The political elbowing started with the civic elections. The coastal district of Raigad has been a PWP stronghold. Its 19 members constituted the largest single group in the Zilla Parishad of 61 members. However, the Shiv Sena candidate was elected President of the Zilla Parishad. The PWP alleges that its defeat was engineered by the NCP's Sunil Tatkare, Minister of State for Urban Development at that time. According to the PWP, Tatkare encouraged NCP members of the Zilla Parishad to vote for the Shiv Sena nominee. In return, the NCP candidate was elected vice-president. The PWP termed this an act of "betrayal" and threatened withdrawal of its support unless Tatkare was dropped from the Council of Ministers. For the Chief Minister, it was a choice between two evils. On the one hand, rejecting the PWP's demand meant a loss of majority support and a possible bid by the Opposition to form the government. On the other, giving in to the PWP's demand meant facing the ire of the NCP.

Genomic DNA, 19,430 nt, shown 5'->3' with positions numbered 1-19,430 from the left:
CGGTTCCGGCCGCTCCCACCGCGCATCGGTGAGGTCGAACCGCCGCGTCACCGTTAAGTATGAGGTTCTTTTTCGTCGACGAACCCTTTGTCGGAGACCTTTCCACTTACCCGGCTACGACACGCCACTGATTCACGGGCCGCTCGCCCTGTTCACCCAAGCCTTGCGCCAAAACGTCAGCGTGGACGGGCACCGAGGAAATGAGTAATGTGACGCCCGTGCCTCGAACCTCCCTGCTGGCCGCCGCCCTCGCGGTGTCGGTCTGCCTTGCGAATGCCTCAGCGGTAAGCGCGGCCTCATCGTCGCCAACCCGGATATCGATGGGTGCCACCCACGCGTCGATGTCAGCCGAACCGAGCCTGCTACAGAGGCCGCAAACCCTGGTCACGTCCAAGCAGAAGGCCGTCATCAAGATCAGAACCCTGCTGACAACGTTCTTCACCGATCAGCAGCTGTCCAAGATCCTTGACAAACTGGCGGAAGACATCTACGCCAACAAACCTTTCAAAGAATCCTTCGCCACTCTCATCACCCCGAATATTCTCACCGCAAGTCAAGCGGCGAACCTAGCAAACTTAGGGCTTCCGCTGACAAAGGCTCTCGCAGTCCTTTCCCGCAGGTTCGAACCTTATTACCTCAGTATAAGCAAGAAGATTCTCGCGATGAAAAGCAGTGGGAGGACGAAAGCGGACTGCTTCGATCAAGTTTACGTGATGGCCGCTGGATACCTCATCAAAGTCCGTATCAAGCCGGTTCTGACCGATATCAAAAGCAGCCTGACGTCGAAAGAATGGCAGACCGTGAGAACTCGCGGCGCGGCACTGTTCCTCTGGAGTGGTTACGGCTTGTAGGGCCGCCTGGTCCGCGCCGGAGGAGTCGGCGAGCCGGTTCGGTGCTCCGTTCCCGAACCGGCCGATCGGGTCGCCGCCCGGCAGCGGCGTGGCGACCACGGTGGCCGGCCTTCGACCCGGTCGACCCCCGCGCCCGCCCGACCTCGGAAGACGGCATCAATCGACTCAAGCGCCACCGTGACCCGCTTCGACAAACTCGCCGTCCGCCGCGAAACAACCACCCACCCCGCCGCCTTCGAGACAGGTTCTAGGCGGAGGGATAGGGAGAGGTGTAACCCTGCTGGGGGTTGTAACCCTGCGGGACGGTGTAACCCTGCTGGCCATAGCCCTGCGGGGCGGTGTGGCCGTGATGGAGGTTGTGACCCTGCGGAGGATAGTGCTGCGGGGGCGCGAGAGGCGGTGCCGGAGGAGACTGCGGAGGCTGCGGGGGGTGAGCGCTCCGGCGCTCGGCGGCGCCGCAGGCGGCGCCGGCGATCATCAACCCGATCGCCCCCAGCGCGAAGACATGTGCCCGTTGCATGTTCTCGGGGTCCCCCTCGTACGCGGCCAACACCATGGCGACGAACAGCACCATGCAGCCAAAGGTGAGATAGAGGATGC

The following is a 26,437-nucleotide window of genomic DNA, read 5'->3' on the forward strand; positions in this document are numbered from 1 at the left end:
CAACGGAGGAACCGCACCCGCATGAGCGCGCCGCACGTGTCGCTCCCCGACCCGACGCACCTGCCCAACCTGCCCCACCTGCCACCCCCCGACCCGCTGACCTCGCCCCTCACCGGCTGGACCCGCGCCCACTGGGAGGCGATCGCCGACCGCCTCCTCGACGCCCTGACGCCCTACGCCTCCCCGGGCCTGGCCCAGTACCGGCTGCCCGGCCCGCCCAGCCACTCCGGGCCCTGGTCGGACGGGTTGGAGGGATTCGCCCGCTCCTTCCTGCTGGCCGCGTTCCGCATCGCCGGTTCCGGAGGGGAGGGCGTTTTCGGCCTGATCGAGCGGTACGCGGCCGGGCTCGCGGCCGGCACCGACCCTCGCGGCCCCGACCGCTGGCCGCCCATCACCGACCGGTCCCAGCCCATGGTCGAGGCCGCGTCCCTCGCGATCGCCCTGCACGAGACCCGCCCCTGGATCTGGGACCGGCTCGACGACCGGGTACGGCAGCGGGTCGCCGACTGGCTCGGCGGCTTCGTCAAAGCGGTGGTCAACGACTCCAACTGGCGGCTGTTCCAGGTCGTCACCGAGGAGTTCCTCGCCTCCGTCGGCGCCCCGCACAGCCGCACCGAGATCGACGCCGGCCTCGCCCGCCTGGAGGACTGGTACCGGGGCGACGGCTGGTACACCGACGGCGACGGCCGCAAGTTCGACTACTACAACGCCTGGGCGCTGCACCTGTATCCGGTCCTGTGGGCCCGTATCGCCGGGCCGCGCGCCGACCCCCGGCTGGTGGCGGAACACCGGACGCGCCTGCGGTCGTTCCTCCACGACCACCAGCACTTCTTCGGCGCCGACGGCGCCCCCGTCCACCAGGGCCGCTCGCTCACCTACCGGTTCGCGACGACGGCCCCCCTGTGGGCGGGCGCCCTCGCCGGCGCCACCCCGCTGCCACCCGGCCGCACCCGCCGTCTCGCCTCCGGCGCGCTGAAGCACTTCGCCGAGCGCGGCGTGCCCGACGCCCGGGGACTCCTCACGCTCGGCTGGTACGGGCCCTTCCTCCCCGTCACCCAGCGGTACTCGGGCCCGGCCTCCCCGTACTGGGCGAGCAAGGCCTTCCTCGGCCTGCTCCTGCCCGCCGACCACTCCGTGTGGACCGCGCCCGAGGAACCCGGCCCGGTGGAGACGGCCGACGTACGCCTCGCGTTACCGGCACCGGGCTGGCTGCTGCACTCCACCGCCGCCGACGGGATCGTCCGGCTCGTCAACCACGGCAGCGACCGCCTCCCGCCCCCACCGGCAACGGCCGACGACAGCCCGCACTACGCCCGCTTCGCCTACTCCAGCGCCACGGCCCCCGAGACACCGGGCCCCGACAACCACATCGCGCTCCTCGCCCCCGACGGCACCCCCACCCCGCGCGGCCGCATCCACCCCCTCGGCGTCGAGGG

As the PWP served a 24-hour ultimatum, the Chief Minister accepted its demand, especially in view of the withdrawal of support by the CPI(M) a few days earlier. The loss of support of the five PWP members would have reduced the D.F. government's strength to 143, which is two seats short of a simple majority.

However, the decision to remove Tatkare met with severe opposition from within the ranks of the NCP because he is seen as being responsible for enabling the NCP to consolidate its base in the Konkan region. Moreover, within the NCP there is a section that is opposed to Deputy Chief Minister Chhagan Bhujbal and it is expected that his role in Tatkare's dismissal will be used as an excuse to hit out at him. Bhujbal's detractors in the NCP said that Tatkare's political contributions to the party were not recognised. Bhujbal defended his acceptance of the resignation letter saying that he had to prevent the Shiv Sena-BJP alliance from returning to power.